But these purchases are what costs you the ability to take a trip and backpack through Asia this year. Those everyday spends will stop you from saving up for the house you really want someday. And ultimately, they may cost you your ability to reach financial freedom in the future.
This doesn’t mean you can’t spend anything. To be good with money, you need to spend on what’s really important to you — instead of just blowing everything on short-term stuff that doesn’t actually provide you with happiness and important experiences.
3. Change Your Perspective
Spending on stuff you don’t value today comes at the price of the financial future you want tomorrow. If you’re having a hard time understanding that — or just want to YOLO and not worry about it until later — you might enjoy this article from Whitney Cummings.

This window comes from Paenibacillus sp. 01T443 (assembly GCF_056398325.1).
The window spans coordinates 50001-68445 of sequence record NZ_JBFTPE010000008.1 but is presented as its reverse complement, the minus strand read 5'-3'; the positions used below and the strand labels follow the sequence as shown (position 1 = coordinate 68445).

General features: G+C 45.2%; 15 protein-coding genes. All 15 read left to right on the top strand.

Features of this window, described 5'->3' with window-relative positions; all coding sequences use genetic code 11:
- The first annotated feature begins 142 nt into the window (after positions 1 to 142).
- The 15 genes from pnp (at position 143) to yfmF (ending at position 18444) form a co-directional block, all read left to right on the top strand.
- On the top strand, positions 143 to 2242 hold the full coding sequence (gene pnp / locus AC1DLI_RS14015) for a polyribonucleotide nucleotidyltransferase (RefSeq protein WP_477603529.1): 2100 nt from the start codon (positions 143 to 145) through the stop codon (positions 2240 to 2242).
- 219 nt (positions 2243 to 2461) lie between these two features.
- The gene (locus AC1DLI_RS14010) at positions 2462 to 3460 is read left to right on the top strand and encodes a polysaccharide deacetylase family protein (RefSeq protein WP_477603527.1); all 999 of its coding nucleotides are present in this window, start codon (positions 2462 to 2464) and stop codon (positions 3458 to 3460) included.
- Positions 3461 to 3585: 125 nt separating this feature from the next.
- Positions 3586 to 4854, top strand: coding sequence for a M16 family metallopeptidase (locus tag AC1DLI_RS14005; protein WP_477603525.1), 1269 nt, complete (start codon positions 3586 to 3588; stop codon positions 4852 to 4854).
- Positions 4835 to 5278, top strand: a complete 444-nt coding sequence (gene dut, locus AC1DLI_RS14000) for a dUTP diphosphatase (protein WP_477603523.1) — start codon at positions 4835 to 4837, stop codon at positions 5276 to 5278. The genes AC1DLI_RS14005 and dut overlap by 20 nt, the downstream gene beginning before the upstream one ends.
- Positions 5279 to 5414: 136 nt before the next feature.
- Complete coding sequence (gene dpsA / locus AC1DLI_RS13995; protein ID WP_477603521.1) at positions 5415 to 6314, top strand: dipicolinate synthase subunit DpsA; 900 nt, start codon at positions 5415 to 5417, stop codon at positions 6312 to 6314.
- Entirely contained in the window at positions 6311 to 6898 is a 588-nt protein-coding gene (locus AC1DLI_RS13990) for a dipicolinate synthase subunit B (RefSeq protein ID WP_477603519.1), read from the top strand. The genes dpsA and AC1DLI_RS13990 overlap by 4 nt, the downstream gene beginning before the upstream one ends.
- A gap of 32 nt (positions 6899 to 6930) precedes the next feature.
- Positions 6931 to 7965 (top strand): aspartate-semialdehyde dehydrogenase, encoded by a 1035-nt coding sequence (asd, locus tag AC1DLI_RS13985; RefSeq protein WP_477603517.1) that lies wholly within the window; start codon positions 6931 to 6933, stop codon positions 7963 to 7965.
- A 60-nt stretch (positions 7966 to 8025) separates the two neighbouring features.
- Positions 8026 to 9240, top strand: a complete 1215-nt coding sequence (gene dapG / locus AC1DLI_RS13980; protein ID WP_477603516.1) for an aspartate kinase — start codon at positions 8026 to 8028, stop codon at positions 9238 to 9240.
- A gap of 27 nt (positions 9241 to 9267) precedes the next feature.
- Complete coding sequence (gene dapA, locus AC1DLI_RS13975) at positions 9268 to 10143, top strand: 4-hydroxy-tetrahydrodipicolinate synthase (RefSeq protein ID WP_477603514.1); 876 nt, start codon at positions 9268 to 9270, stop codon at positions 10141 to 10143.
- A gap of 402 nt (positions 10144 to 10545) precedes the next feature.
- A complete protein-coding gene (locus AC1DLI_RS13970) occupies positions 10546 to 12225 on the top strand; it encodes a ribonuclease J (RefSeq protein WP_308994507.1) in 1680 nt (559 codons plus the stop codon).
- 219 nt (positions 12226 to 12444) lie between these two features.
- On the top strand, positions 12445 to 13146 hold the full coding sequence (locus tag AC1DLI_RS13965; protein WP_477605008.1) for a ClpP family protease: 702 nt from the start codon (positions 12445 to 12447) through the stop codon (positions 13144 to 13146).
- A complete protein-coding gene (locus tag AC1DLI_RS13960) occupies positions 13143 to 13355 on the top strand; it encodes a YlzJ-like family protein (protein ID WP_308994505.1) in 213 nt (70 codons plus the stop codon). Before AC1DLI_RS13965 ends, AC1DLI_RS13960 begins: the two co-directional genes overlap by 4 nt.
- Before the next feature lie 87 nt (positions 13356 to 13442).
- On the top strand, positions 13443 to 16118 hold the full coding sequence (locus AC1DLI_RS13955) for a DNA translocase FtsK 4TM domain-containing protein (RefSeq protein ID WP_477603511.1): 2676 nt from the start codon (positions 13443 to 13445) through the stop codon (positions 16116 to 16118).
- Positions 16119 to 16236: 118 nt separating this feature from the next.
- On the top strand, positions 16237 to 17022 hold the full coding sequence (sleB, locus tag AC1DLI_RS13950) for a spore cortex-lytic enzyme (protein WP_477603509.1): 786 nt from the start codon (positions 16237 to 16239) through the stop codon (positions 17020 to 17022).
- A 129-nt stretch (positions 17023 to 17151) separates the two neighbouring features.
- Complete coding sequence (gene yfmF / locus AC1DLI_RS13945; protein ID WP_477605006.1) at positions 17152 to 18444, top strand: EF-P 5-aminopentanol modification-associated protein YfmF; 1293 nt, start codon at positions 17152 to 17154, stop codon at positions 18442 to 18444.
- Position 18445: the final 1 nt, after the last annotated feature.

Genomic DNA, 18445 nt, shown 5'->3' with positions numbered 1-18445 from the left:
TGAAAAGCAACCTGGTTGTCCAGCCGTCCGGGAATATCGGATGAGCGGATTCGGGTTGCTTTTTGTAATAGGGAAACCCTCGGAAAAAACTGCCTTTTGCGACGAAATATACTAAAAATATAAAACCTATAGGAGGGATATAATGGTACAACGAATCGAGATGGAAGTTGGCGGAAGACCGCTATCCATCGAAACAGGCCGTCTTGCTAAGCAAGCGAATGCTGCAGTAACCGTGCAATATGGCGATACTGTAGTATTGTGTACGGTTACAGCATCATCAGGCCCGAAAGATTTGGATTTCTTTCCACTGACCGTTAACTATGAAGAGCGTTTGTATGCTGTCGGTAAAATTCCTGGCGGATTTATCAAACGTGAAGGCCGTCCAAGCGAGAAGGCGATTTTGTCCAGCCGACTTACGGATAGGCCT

In it, Cummings admits to a past history of not being good with money… until she changed her perspective. She said she started subbing the word “money” for “freedom” when she thought about her finances, and that dramatically changed the decisions she started to make.
“For example, if I was wondering about putting money into my 401(k), which I’m always hesitant to do because I want to see the money in my account now, I’d ask myself ‘Should I put some freedom into my 401(k) so I have some freedom when I get older?’” Cummings writes. “All of a sudden, it was a no-brainer.”
See if this simple shift can help you put your financial life into perspective. When you consider what you’re really trading your money for, it might help you make smarter choices today that you’ll be happier with in the future.
4. Automate What You Can
People who are good with money aren’t necessarily more disciplined than you. They might just apply the idea of working smarter, not harder, to their financial lives.